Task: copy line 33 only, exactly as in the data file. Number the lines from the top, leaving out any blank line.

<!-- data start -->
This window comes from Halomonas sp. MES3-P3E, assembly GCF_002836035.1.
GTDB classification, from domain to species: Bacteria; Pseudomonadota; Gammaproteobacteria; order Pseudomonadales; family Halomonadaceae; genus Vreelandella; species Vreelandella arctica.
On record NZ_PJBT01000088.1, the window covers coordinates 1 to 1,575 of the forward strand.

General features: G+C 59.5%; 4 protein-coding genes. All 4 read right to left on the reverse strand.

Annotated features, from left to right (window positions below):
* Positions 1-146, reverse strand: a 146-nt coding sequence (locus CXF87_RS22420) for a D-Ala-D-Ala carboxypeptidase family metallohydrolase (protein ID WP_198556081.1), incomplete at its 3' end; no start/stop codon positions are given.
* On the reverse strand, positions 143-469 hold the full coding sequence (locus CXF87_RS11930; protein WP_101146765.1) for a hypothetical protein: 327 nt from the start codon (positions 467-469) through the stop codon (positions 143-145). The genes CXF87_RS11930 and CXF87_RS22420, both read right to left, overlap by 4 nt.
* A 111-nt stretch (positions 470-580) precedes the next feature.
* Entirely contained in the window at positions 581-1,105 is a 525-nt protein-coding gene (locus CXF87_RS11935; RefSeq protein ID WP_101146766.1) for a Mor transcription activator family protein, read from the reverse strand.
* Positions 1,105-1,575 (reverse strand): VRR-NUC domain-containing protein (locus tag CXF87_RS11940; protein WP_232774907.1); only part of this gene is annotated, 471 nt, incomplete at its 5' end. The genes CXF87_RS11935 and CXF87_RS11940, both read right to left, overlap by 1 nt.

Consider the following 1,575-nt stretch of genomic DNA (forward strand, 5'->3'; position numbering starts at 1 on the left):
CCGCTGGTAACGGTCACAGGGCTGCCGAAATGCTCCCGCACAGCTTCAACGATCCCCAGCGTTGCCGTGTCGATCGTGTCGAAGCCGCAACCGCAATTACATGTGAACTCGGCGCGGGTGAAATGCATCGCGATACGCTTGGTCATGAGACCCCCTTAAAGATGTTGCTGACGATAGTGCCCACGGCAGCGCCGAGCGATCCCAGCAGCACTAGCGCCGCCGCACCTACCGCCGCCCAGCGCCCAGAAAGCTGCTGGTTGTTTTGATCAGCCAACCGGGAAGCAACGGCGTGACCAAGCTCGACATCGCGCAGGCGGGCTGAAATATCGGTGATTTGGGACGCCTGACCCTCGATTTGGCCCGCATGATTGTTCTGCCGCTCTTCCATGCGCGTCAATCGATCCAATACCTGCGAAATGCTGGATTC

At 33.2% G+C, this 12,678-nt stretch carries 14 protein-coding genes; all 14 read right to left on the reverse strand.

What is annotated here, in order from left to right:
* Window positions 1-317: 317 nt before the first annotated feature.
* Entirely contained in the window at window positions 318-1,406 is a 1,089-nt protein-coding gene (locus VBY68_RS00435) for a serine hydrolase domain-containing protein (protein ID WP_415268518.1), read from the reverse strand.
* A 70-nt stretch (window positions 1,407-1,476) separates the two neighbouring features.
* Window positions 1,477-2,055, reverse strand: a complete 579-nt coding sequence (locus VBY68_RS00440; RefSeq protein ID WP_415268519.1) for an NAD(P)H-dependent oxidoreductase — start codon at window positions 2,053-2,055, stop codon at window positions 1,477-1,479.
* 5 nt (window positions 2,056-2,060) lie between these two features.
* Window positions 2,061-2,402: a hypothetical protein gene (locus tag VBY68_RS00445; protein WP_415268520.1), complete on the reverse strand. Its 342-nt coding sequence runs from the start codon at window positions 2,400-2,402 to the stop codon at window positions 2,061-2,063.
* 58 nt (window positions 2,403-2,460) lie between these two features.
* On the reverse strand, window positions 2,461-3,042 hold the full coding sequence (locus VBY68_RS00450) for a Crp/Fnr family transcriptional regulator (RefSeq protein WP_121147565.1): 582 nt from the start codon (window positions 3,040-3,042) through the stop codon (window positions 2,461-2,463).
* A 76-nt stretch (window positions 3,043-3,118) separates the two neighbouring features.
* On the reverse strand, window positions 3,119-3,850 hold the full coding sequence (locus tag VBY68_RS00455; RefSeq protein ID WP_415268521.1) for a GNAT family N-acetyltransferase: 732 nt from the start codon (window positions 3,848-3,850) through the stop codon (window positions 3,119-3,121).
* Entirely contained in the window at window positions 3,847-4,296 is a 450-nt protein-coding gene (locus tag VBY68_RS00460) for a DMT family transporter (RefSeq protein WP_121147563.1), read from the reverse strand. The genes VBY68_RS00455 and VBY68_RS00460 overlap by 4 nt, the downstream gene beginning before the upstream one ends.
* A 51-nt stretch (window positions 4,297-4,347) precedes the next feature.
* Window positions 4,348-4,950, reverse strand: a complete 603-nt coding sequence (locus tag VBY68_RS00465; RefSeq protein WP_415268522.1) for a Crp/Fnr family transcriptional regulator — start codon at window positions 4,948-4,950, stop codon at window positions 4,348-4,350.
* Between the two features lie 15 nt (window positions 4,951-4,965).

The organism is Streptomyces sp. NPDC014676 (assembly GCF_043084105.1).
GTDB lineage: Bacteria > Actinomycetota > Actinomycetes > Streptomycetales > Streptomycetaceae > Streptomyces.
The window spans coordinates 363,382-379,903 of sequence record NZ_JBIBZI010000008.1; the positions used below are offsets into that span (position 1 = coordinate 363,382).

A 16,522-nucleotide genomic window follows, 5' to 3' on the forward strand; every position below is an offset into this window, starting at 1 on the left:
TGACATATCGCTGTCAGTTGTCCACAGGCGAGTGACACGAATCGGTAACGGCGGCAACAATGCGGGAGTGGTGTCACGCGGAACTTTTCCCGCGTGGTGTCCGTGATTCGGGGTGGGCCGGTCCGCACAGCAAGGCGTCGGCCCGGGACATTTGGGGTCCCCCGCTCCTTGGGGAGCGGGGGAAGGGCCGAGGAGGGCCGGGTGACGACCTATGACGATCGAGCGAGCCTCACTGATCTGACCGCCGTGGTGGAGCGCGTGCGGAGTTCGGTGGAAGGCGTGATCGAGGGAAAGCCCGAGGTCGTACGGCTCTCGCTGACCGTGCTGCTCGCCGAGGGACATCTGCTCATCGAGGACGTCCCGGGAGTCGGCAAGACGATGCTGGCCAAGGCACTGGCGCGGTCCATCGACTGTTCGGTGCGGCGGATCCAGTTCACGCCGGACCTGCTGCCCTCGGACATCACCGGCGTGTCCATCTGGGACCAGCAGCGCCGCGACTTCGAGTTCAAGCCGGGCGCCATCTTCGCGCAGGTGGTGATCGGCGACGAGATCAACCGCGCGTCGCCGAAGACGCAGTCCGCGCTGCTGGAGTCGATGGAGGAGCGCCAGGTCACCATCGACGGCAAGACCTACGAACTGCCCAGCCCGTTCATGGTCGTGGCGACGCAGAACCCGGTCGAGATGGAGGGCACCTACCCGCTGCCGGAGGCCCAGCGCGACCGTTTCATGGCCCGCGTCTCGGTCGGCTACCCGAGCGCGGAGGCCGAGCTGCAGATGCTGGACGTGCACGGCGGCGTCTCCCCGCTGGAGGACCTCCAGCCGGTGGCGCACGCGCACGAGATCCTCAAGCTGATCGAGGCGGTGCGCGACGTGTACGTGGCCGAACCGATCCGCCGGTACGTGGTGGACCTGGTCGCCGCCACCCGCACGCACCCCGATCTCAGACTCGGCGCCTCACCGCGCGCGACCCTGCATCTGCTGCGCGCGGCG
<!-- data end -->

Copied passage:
TGACATATCGCTGTCAGTTGTCCACAGGCGAGTGACACGAATCGGTAACGGCGGCAACAATGCGGGAGTGGTGTCACGCGGAACTTTTCCCGCGTGGTGTCCGTGATTCGGGGTGGGCCGGTCCGCACAGCAAGGCGTCGGCCCGGGACATTTGGGGTCCCCCGCTCCTTGGGGAGCGGGGGAAGGGCCGAGGAGGGCCGGGTGACGACCTATGACGATCGAGCGAGCCTCACTGATCTGACCGCCGTGGTGGAGCGCGTGCGGAGTTCGGTGGAAGGCGTGATCGAGGGAAAGCCCGAGGTCGTACGGCTCTCGCTGACCGTGCTGCTCGCCGAGGGACATCTGCTCATCGAGGACGTCCCGGGAGTCGGCAAGACGATGCTGGCCAAGGCACTGGCGCGGTCCATCGACTGTTCGGTGCGGCGGATCCAGTTCACGCCGGACCTGCTGCCCTCGGACATCACCGGCGTGTCCATCTGGGACCAGCAGCGCCGCGACTTCGAGTTCAAGCCGGGCGCCATCTTCGCGCAGGTGGTGATCGGCGACGAGATCAACCGCGCGTCGCCGAAGACGCAGTCCGCGCTGCTGGAGTCGATGGAGGAGCGCCAGGTCACCATCGACGGCAAGACCTACGAACTGCCCAGCCCGTTCATGGTCGTGGCGACGCAGAACCCGGTCGAGATGGAGGGCACCTACCCGCTGCCGGAGGCCCAGCGCGACCGTTTCATGGCCCGCGTCTCGGTCGGCTACCCGAGCGCGGAGGCCGAGCTGCAGATGCTGGACGTGCACGGCGGCGTCTCCCCGCTGGAGGACCTCCAGCCGGTGGCGCACGCGCACGAGATCCTCAAGCTGATCGAGGCGGTGCGCGACGTGTACGTGGCCGAACCGATCCGCCGGTACGTGGTGGACCTGGTCGCCGCCACCCGCACGCACCCCGATCTCAGACTCGGCGCCTCACCGCGCGCGACCCTGCATCTGCTGCGCGCGGCG